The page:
Busing —Not Integration— Opposed:
Invoke Our Color-Blind Constitution to End It / Chapter Seven
|Invoke Our Color-Blind Constitution
to End Busing
School officials who have operated their districts in good faith under busing orders for a long time should feel encouraged to move promptly to be allowed to have neighborhood plans under the tenor of the Freeman decision, contained in statements such as the following:
112 S.Ct. at 1445: "Returning schools to the control of local authorities at the earliest practicable date is essential to restore their true accountability in our governmental system."
112 S.Ct. at 1448: "As the de jure violation becomes more remote in time and these demographic changes intervene, it becomes less likely that a current racial imbalance in a school district is a vestige of the prior de jure system."
Nevertheless, school board members under busing orders are not in the same vulnerable position as the dissenting students, and their parents, who are subjected to busing. Even though there is majoritarian multiracial support for the termination of busing and a return to the neighborhood school system, they also obviously are aware of the opposition which will meet them. They can see the never-ending appeals in the Oklahoma City and DeKalb County cases, regardless of biracial support for neighborhood plans. They worry whether their showing for such relief will be sufficient at the trial level, and then at the appellate level, in the face of the expected challenge, which could take years in litigation to resolve, with the attendant court costs and attorney fees. As was reported by headline in the Los Angeles Daily Journal on Jan. 22, 1991, following the Oklahoma City ruling, "School Officials Nationwide React Cautiously to Desegregation Ruling". As has been the response to that ruling and to an earlier letter to a number of school boards from the U.S. Attorney General inviting them to seek termination of desegregation orders, school boards can be expected to continue to act cautiously.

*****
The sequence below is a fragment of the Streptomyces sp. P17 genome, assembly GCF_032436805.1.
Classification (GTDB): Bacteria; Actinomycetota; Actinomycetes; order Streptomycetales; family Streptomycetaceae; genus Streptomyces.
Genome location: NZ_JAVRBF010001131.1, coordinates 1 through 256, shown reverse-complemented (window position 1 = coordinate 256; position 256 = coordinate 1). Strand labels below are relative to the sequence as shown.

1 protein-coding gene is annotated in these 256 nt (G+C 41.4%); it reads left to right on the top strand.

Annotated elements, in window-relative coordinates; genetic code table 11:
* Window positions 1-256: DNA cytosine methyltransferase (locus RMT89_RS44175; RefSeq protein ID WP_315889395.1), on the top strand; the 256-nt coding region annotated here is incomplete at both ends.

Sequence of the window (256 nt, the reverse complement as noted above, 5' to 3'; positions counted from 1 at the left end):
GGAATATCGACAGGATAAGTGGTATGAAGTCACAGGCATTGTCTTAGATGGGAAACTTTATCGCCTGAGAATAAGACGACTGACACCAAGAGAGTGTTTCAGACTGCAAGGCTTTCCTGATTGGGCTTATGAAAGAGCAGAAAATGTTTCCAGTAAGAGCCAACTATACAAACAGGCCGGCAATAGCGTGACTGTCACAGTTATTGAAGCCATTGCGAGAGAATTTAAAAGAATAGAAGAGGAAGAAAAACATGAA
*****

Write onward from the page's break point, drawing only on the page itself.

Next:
Thus it is probable that if relief for busing dissenters in the many other districts referred to by Justice Scalia is going to be achieved, they will have to achieve it by their individual invocations of the Constitution. This will most likely come about in a typical American way, as in San Diego, as illustrated by the following hypothetical situation in one of
Carlin v. Board of Education, San Diego Unified School District,
San Diego Superior Court No. 303800 (1967-1998)
San Diego, California
Dowell v. Bd. of Educ. of Okl. City Public Schools,
(10th Cir. 1989), 890 F.2d 1483
Oklahoma City, Oklahoma
Freeman v. Pitts, 112 S.Ct. 1430 (1992)
DeKalb County School System (DCSS),
DeKalb County, Georgia
|— Busing: Chapter 7, pages 100 - 130 —|